What Should Every Writer Know About Journalistic Writing?

Late last fall, I announced I’ll be teaching at the 35th Annual Southeastern Writers Association conference (yay!).  Believe it or not, that is at the end of this month(Where does the time go, I ask you??)

Right now, I am putting the finishing touches on my workshop, “The Well-Prepared Freelancer: Journalistic Writing and Its Benefits for Writing of Any Kind,” but I need your help. (Pretty please?)

When I originally designed the course and pitched it to SWA, I intended it to be a four-class workshop, in which I’d teach the basics of journalistic writing and then show how to apply those skills to not only news stories but to other types of writing (i.e., query letters, manuscripts, short stories, etc.).*

However, with all the great presenters who are going to be in attendance at SWA this year, they were only able to fit me in for one class.  So, while I still intend to do this, I am somewhat limited on how much I can cover.

My question to you, Dear Blogosphere, is: What should every writer know about journalistic writing?

What questions do you have?

What do you think is important to know about it?

Furthermore, if you were attending a course like this, what would you expect to take away?

(Okay, that was technically four questions—but it’s a writing conference, not a math conference!)

I would greatly appreciate any thoughts you might have on this subject, as I whittle down my syllabus.

Thanks in advance, pals!  *mwah* (That was a kiss, not the beginning of my evil laugh!)**

Leave a comment, or I'll gnaw on your kit-ty. MWAH-HA-HA-HA-HAAAAA!!

*Click here to see my previous post on this, where I go more in depth in terms of my my purpose and rationale for the class.

**No, I don’t know what’s with my colored text today.

2 thoughts on “What Should Every Writer Know About Journalistic Writing?

  1. Not sure if these help or not, but what the hay.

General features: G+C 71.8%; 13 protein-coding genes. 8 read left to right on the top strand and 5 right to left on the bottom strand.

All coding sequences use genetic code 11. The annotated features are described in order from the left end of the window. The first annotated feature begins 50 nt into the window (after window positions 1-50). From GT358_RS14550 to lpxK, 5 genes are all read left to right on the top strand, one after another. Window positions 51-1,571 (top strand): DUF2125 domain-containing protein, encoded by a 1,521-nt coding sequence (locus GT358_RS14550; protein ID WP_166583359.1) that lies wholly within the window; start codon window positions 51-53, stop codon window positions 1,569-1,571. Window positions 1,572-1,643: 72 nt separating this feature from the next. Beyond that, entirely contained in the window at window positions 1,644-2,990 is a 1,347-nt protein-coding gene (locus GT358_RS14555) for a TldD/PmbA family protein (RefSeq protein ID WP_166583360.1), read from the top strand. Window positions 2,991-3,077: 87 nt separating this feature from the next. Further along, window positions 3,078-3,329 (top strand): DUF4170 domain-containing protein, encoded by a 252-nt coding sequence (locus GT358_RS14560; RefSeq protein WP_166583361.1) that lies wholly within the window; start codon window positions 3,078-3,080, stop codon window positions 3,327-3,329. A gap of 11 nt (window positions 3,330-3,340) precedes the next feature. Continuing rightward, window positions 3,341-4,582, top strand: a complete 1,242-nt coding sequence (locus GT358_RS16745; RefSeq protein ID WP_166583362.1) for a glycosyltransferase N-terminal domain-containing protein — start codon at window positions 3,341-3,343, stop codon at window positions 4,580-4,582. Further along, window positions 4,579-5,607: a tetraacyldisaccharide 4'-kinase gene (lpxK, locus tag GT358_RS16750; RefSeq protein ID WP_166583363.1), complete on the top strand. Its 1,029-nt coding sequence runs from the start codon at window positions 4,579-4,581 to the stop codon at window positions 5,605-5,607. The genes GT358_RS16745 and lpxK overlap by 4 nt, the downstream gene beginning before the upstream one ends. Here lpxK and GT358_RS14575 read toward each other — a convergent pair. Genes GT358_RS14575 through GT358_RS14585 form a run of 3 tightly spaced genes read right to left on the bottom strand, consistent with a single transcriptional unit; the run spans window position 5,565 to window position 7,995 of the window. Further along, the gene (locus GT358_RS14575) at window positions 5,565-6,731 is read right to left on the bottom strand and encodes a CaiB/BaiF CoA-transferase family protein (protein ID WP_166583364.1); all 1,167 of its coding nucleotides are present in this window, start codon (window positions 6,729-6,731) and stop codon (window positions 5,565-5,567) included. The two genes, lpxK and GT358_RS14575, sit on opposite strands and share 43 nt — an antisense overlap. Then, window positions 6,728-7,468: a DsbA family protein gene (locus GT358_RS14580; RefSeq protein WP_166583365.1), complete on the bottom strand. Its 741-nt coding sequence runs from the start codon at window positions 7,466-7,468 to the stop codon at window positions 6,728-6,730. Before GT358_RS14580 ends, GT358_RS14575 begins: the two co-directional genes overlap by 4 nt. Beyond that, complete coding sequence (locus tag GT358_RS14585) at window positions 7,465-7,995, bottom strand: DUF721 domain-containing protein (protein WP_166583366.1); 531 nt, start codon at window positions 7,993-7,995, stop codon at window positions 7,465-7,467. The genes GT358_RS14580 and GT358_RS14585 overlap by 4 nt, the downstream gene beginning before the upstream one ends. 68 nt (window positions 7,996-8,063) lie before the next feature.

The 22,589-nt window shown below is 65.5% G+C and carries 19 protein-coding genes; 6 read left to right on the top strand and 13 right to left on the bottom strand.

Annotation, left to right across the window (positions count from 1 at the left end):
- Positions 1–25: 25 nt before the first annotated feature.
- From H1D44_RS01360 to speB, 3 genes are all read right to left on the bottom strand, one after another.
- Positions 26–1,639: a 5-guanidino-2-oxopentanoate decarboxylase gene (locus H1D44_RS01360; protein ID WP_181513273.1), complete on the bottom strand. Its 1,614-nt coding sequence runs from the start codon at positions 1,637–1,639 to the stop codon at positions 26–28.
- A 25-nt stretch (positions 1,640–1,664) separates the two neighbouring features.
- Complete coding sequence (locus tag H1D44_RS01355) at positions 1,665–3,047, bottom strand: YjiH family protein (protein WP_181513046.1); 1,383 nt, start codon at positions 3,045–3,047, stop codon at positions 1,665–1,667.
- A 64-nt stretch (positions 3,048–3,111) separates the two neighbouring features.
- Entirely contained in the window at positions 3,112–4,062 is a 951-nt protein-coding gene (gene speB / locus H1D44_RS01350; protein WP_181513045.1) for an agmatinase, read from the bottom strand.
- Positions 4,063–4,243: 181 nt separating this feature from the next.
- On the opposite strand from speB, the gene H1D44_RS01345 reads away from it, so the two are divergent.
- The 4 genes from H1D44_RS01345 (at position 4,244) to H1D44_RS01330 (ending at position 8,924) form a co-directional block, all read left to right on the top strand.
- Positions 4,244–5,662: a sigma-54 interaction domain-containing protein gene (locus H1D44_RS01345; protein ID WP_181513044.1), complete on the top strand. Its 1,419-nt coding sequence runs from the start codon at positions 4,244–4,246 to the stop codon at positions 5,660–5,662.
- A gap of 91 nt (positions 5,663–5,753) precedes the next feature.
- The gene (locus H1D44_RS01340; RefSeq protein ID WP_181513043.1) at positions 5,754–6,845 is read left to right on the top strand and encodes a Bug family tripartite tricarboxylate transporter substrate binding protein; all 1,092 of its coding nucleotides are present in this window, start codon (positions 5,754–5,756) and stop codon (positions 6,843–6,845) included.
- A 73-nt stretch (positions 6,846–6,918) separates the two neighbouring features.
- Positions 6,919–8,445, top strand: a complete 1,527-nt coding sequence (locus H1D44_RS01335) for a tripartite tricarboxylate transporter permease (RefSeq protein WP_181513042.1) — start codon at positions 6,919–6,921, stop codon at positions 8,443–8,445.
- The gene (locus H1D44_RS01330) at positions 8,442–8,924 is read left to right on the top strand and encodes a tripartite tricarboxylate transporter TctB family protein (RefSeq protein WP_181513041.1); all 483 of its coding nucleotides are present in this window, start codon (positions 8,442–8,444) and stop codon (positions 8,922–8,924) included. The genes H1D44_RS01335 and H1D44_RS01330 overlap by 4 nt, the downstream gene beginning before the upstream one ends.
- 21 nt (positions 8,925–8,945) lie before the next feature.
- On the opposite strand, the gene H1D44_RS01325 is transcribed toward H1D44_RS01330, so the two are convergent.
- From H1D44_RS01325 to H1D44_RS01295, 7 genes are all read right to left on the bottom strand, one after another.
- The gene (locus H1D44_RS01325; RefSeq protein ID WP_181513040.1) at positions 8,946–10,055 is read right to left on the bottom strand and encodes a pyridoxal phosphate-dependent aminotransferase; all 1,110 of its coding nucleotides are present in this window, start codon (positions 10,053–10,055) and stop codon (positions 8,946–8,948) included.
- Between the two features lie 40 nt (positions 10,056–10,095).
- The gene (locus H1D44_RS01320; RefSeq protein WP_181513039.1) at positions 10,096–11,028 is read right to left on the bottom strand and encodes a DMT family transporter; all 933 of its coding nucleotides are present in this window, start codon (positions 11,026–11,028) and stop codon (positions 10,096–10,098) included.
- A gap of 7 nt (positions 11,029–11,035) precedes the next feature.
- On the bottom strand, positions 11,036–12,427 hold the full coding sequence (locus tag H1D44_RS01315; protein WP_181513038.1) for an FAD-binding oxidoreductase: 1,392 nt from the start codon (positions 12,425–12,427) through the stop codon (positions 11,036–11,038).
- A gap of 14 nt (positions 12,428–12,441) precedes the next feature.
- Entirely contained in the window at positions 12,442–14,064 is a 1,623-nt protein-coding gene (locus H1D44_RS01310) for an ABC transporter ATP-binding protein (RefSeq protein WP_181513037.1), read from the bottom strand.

My dad’s a journalist and he’s a great reader because he can’t read without having at the words. When I give him something I know the feedback he’ll give me will devote a lot of attention to grammar & word choice. The result of this is that I notice and cut lots of adjectives and adverbs and my verbs get stronger. I don’t share stuff with him unless that’s part of what I want.

    Here’s a question:
    is there a difference between how journalists and creative writers approach revision?

    I’m working on several non-fiction (but not journalistic) pieces right now and am thinking a lot about how I want to employ suspense.

    what, if any, role does suspense play while a journalist is working on a story and does that role show up in the actual piece?

    If those rambly thoughts are at all helpful, then HOORAY! I hope you follow up on how this goes.

  2. Thank you so much for your input, Paulo. Yes, I’ve definitely got some stuff in there on word choice. Not only do we have to be strong in our verbiage, but we also have to be precise. Whereas “slashed” might be the most vivid verb to use, but that isn’t probably the best word choice when doing an article on a murder. Think of the victim’s family. Consider liability.

    V. interesting about suspense. Especially when you consider inverted pyramid style. It doesn’t really allow for it. But certain types of leads do.


    Lots to think about!

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